The Oxford English Dictionary is updated on a quarterly basis. For more information, visit www.oed.com. 26
November 2018 | Cultural Tidbits
2018 National Federation of Filipino American Associations (NaFFAA) Region 5
FILIPINIANA CELEBRATION A 20th anniversary celebration and fundraiser for Mending
By Gloria Williams
Faces during Filipino
Photos by Jeannette Herreria
With Philippine Consul from San Francisco Jed Martin A. Llona as keynote speaker, the 2018 Filipiniana celebration of the National Federation of Filipino American Associations (NaFFAA) Region 5 and the collaborations of its member organizations was quite a success.
American History Month The event was a three-fold celebration: 1. 20th anniversary of NaFFAA 2. Filipino American History Month; and 3. a fundraiser for Mending Faces, a 501(c)(3) charitable organization that was founded in 2010 in Colorado to restore hope and provide a brighter future to those whose lives are burdened by cleft lip, cleft palate, and other deformities. The organization is a member organization of NaFFAA Region 5. The event was very well attended with the presence of NaFFAA National Executive Director Jason Tengco, who kept the attendees abreast of what is happening in the NaFFAA national scene. The invocation by Pastor Ramon Navarro of Crosswind Church was very moving. Awards were given that evening to: • Giselle Rushford for Lifetime Achievement Award • Ed and Nativided Anolin for Outstanding Leadership Award • Nora Elefante for Outstanding Leadership Award • Marie Fe Woods for Outstanding Youth Award
During his acceptance speech, Ed Anolin thanked the “trailblazers” such as Donna LaVigne and Giselle Rushford in paving the way and “inspiring the youth in the community.” On the other end of the spectrum, Maria Fe Woods accredited her success to “family” met through the Filipino community. “My work has only begun,” she said, adding that she is holding on to the culture of the Philippines. New officers were installed that evening including Gloria Williams as the new chair, Olive Joy Bell as vice chair—who did a fantastic job as chairman of the celebration and as emcee, Georgette Johnson as Secretary, Mary Lou Petersen as Treasurer, and Natividad Anolin as Auditor. Cultural performances by the Crosswind Church Dance Troupe and the Philippine American Society of Colorado (PASCO) dance troupe were first class and enjoyed by all. The evening’s live band Juan Direction (The Pinoy Band) from Crosswind Church and their singers were fantastic. Guests did not sit down from dancing; they just danced the night away. On Scene | asian avenue magazine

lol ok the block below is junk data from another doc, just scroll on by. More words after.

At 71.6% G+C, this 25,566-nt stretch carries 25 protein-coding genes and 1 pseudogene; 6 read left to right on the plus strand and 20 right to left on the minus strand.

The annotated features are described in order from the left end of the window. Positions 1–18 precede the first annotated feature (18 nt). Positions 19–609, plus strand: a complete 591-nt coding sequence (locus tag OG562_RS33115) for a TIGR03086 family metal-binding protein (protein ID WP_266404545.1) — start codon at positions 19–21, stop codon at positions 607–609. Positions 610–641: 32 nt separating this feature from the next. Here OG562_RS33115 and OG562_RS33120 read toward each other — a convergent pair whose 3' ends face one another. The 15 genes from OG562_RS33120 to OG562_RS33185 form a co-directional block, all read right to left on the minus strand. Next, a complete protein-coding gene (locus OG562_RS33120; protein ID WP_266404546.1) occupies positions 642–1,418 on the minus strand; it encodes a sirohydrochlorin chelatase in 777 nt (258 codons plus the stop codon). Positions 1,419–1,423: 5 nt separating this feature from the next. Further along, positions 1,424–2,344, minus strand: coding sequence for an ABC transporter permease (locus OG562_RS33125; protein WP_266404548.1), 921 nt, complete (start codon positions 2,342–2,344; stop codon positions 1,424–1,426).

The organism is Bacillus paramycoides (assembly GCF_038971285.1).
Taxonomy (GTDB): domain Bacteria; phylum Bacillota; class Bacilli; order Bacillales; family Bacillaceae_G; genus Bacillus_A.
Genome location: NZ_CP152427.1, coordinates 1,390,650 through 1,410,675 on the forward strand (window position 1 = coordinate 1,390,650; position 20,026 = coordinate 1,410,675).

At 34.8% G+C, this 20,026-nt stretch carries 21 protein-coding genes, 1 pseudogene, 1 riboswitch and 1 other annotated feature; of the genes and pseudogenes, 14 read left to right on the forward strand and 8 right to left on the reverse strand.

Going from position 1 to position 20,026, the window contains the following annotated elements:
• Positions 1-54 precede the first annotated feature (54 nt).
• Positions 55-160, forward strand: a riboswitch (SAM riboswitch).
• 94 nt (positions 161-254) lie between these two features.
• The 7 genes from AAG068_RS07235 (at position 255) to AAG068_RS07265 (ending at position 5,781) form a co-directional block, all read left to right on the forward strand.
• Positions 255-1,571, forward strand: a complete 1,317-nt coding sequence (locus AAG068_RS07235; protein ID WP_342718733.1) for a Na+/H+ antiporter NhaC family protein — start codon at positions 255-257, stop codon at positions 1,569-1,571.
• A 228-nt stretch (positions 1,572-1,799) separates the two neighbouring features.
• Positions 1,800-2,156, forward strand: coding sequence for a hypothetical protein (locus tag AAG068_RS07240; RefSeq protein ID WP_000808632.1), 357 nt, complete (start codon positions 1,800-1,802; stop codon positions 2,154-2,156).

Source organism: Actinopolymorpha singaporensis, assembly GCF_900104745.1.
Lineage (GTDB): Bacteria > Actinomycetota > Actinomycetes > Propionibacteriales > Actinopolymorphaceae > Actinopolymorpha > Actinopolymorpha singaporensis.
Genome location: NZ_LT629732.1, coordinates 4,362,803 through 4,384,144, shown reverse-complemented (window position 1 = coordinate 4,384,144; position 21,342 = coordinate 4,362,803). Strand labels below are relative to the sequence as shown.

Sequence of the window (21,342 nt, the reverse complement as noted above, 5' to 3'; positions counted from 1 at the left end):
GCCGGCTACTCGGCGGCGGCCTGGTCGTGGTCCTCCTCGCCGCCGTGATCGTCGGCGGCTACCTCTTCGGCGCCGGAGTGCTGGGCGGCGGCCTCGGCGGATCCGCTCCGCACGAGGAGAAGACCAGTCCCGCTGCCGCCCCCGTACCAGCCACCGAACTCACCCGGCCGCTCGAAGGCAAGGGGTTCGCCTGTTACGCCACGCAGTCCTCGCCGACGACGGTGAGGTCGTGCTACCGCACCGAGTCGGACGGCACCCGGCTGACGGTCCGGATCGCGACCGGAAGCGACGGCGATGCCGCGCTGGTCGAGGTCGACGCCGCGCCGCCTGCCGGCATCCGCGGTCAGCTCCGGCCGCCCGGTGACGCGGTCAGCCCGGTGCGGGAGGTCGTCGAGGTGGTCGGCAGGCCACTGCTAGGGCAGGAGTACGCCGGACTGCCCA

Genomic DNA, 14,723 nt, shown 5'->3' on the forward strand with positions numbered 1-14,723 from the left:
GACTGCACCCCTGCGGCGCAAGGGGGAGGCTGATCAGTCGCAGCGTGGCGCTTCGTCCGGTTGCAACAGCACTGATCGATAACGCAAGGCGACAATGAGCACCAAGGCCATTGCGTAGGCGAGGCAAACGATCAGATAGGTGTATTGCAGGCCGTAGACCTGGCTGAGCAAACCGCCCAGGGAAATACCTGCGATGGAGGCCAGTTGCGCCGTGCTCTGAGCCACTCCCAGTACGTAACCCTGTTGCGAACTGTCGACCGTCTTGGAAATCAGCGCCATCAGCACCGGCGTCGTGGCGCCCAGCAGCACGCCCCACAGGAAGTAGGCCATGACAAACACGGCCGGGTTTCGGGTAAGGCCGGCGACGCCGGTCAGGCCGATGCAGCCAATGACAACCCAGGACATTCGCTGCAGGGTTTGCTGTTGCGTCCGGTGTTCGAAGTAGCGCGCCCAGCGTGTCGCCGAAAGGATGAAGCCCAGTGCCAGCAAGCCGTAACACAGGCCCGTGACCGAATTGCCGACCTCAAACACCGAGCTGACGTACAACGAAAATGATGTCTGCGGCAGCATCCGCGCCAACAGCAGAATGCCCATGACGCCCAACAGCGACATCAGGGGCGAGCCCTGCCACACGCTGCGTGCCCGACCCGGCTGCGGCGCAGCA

Bill McDorman describes the power of seeds. On Saturday, October 20 over 140 guests gathered at the Posner Center for International Development to support Global Seed Savers during our 8th Annual Nourish Event. Guest enjoyed a delicious Filipino meal prepared by The Orange Crunch Food Truck and Catering, Filipino Coffee from Venture Coffee Company, and a beautiful silent auction with a wide array of local entertainment and beautiful Filipino handicrafts! All who attended enjoyed a powerful day that celebrated seeds, our growing community, and most importantly, the hard work and dedication of our small-holder farmer partners working together to increase food and climate security in the Philippines and around the world. Karen Lee Hizola, our dynamic Philippines Country Manager, shared a heartfelt keynote that painted a vivid picture of the Filipino struggle and why seed saving is at the core of ensuring families stay together. Her passion for our work rang through and she received a well-deserved standing ovation after her keynote address. Thank you Karen for making the long journey to be with us and for sharing your story and passion for your country and for making our world a better place! Bill McDorman, Founder and Executive Director of the Rocky
November 2018 | On Scene
GSS Board of Directors with Karen Lee Hizola, Philippines Country Manager. Mountain Seed Alliance, joined Global Seed Savers in the Philippines in 2016 to host a Seed School training for over 60 Filipino farmers. He gave an emotional talk sharing that 30 years ago he started a small website entitled International Seed Saving Institute and now 30 years later this work is happening because of Global Seed Savers. We are humbled to be partners with the Rocky Mountain Seed Alliance in this critical work and are so grateful for our continued collaborations and Billâ&#x20AC;&#x2122;s guidance and mentorship. In addition, Meta Sarmiento brought down the house with his powerful hip-hop and spoken word poetry describing his journey as a Filipino growing up in Guam and now an artist making his way here in Denver. His passion and raw talent left the crowd mesmerized. Thank you Meta for sharing your gifts with us and supporting our mission! The 8th Annual Nourish Event was the most successful to date, grossing over $22,000 to support our partner farmers in establishing community owned and operated seed libraries and ensuring their continued resiliency in the face of climate change. Thanks to all that helped make this event such a success! To learn more about Global Seed Savers please visit our website at: www.globalseedsavers.org.
Meta Sarmiento performs spoken word poetry.
Global Seed Savers 8th Annual Nourish Event A Heartfelt Day Celebrating All Things Filipino and Seeds By Sherry Manning